10. Thus far, beginning with the fourth verse, we have had the words of the Servant of God. The Isaiah 50:1-3 were Jehovah’s words of the import that the sufferings of God’s people were the necessary fruit of their own sins. And now Jehovah closes with a warning to his people again, to the import, first, That if they who at heart fear Jehovah, and have had the spirit of self-sacrifice measurably like that of his Servant, yet have walked much in darkness, have had buffetings, trials, dishonour, and injustice, let them trust in Jehovah their Father, who loves and will deliver them; and will yet secure to them blessed victories. Unlike Jehovah’s Servant, they suffer not a little from perversions of character of their own forming, for which the discipline is awhile all the sharper, but ought to lead to the greater humiliation before God, and to a more undoubting trust in him.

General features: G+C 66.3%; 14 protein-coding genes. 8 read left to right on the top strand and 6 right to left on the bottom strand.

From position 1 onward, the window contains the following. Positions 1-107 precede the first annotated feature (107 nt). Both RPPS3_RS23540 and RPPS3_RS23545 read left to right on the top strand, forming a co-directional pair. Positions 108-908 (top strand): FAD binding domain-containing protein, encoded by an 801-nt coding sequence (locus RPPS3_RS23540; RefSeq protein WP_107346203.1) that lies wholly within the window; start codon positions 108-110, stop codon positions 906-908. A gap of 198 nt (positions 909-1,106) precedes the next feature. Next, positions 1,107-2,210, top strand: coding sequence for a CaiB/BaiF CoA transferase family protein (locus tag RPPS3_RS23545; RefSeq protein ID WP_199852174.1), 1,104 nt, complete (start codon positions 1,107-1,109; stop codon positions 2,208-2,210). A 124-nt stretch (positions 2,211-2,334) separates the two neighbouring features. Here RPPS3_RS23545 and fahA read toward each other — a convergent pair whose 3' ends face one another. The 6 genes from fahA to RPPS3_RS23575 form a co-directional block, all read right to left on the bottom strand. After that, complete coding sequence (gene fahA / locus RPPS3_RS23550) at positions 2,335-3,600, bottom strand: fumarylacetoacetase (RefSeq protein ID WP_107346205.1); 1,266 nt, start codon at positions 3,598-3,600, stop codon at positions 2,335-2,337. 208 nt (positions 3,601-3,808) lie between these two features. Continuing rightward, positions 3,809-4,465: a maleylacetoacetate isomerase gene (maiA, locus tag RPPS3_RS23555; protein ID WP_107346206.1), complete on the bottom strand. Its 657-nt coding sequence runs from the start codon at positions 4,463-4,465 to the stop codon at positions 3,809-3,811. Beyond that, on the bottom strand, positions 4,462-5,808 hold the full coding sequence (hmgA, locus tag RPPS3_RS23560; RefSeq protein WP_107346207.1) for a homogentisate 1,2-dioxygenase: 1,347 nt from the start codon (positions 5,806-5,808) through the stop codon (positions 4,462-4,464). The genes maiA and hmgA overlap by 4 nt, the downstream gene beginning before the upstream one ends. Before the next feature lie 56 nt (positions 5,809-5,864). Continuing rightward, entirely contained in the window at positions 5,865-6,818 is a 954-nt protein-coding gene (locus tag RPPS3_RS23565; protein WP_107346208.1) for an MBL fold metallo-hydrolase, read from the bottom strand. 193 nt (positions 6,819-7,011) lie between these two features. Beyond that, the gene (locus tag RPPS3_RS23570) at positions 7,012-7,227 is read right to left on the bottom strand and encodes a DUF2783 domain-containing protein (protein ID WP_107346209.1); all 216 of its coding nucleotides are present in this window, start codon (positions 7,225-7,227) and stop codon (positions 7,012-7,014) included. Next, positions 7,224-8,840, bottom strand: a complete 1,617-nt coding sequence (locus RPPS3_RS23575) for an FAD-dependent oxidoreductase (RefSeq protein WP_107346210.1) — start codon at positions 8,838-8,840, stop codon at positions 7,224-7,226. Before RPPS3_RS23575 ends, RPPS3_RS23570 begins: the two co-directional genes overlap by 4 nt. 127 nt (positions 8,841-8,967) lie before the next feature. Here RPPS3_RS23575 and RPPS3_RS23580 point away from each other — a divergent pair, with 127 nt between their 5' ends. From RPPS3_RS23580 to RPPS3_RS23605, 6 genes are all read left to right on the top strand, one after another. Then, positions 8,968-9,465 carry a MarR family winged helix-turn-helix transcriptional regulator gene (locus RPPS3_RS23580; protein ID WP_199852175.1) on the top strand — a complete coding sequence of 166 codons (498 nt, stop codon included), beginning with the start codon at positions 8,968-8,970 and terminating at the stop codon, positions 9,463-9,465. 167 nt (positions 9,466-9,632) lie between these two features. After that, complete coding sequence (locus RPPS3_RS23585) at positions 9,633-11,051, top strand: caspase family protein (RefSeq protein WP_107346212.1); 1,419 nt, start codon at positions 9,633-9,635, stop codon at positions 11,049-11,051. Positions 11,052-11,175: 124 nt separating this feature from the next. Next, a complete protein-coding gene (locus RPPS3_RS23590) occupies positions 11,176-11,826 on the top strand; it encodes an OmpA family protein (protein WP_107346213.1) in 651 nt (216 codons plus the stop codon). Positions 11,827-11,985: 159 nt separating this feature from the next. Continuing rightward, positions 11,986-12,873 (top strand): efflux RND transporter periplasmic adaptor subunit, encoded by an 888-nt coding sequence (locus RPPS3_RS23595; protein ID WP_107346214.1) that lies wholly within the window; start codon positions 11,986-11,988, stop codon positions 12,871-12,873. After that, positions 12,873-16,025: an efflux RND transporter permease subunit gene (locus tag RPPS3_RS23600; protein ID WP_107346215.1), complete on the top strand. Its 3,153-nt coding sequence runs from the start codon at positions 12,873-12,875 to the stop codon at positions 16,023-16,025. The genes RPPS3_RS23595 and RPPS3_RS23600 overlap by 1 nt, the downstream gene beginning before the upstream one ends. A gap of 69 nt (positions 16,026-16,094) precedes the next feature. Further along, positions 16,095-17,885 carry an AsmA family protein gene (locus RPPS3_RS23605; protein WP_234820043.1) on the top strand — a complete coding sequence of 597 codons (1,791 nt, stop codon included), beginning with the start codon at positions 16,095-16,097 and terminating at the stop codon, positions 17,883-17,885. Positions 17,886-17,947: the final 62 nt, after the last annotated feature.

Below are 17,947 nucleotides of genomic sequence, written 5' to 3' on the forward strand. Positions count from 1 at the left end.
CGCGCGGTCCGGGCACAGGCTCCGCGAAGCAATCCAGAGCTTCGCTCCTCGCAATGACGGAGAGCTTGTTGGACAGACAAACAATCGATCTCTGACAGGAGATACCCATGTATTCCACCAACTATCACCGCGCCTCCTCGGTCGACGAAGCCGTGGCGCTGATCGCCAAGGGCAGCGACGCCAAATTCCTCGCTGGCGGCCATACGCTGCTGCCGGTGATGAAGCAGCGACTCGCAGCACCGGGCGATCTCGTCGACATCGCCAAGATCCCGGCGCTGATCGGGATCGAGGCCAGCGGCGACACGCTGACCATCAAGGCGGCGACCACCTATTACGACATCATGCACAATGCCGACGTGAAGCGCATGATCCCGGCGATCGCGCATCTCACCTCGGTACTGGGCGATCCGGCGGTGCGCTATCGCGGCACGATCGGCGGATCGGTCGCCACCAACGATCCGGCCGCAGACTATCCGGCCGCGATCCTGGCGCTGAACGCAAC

Verse 11

11. Ye… that compass yourselves about with sparks If any son of Israel is neglecting Jehovah his God, is self-sufficient, is kindling his own fire and walking by the light of it, even daring the perils of stumbling on account of the darkness which his own soon-to-be-quenched light shall occasion, then, be sure, God’s own right hand shall send a doom heavier than can be imagined.

Ye shall lie down in sorrow Or in a place of torment, where there shall be no remedy. Vitringa, and those who follow him, suppose allusion here is direct to the Pharisaical party who at first listened to Christ’s teachings, then rejected them, then murdered him. For all which their doom as a nation was precipitated in forty years.

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Bibliographical Information
Whedon, Daniel. "Commentary on Isaiah 50". "Whedon's Commentary on the Bible". 1874-1909.